Once in a while we hear a horrific story about a mentally deranged kidnapper who abducts someone, and simply keeps them. No ransom, no murder; just time spent as someone else’s plaything or reluctant companion. When they pop up in the newspapers, these tragic stories hit home in a dark, personal way. We ponder (hopefully for not very long) how we might deal with such a terrible ordeal, and it’s that sort of communal fear that always seems to seep into horror cinema. A recent (and rather solid) indie called Bereavement tackled this tale, and now comes Chained, the latest in dark genre fare from Jennifer Lynch, whom most FEARnet readers may remember from films like the absurd Boxing Helena, the amusing Surveillance, or the bizarre Bollywood import known as Hisss.
The dark and challenging (and occasionally dopey) Chained is Ms. Lynch’s most “complete” horror film to date, and while it does spin its wheels for a while, the loyal genre viewers will be “rewarded” with a stark, unpredictable, and frequently ugly rumination on themes like free will and morality. Chained is not a fun-time horror flick, and sometimes Lynch and leading man Vincent D’Onofrio go a little overboard from time to time, but despite some early misgivings, I found myself rather fascinated by this two-character horror tale.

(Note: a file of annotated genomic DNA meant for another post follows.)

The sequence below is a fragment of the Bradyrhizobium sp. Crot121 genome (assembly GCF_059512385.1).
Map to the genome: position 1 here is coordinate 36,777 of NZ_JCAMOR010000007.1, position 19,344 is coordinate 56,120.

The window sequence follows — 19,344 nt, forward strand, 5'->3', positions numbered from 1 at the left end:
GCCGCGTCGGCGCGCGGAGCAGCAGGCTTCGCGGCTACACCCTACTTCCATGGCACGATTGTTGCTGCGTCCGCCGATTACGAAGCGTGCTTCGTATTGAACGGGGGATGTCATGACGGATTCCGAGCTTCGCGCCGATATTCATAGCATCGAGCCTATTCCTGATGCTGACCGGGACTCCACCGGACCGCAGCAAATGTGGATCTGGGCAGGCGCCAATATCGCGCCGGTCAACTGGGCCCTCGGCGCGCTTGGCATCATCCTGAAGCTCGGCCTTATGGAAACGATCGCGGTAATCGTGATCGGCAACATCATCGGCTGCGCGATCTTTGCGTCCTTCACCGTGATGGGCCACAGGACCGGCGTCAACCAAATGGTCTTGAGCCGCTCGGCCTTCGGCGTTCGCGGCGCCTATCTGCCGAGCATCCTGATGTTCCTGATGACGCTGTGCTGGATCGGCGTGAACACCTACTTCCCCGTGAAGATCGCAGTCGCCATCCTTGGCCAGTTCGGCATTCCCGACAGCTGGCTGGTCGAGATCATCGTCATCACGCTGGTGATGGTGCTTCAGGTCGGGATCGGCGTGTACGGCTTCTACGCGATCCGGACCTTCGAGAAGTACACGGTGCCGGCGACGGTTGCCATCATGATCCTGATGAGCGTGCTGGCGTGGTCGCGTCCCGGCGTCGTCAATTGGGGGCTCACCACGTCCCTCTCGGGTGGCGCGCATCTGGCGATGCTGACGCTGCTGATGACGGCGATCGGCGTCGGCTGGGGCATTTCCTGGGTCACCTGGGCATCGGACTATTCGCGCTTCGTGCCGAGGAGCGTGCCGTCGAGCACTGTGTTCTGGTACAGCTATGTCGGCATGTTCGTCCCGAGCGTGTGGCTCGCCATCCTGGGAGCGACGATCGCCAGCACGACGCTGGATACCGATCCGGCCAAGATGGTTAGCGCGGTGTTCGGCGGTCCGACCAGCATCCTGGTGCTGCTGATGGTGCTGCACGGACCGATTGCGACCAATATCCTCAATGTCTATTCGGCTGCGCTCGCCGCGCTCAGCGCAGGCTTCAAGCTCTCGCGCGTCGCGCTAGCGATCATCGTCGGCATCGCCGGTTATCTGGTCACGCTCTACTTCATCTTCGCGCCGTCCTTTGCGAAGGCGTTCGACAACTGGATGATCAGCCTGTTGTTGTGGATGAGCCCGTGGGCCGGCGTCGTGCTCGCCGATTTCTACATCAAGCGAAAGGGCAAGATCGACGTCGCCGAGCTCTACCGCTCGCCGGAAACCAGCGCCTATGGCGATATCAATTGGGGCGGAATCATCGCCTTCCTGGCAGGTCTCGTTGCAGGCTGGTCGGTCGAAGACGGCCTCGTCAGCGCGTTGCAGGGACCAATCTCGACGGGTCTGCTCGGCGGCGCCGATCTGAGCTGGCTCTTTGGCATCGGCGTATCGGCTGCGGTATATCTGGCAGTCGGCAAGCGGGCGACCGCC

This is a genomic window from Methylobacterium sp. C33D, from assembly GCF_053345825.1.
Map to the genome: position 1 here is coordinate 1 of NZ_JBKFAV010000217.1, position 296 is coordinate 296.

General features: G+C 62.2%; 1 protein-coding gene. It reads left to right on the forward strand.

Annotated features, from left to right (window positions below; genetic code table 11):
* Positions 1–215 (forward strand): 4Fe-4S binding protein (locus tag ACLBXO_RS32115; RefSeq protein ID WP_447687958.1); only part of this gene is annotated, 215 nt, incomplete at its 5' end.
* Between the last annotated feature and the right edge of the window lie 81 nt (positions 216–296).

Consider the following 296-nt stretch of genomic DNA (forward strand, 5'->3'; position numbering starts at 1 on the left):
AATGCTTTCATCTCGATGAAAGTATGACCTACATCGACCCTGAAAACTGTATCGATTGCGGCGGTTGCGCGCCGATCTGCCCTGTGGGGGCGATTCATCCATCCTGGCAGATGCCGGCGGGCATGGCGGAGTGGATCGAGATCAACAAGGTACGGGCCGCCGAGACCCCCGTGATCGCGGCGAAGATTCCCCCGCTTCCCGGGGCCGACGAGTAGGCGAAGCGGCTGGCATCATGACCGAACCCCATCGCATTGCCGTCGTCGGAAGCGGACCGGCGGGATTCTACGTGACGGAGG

Basically, a brutal yet clever psychopath (D’Onofrio) has kidnapped a young boy, but instead of demanding ransom or disposing of the victim, he keeps the kid (chained to the wall) as a servant. Time goes on, and as the kid grows into a willful teenager, the psycho continues to bring shrieking women home for killing. Frequent conversations between villain and his unwilling accomplice are, to the credit of Lynch and co-writer Damian O’Donnell, compelling enough, but they seem to get a bit (grossly) melodramatic as we start to learn the “reasons” for the psycho’s behavior.
When Ms. Lynch sticks to the morality play — does long exposure to evil make you evil? — Chained works, and although he could probably play an effective lunatic in his sleep, Mr. D’Onofrio does a fine job of articulating his character’s own logic, sick and twisted as it may be. Where Chained stumbles is in the tonal shifts. The flashback scenes and a large chunk of Act III seem a little more “traditional” than the more subversive and disturbing ideas found earlier in the film, but on the whole Chained deserves credit for trying to mine some relatively intelligent chills out of something different, topical, and primally disturbing.
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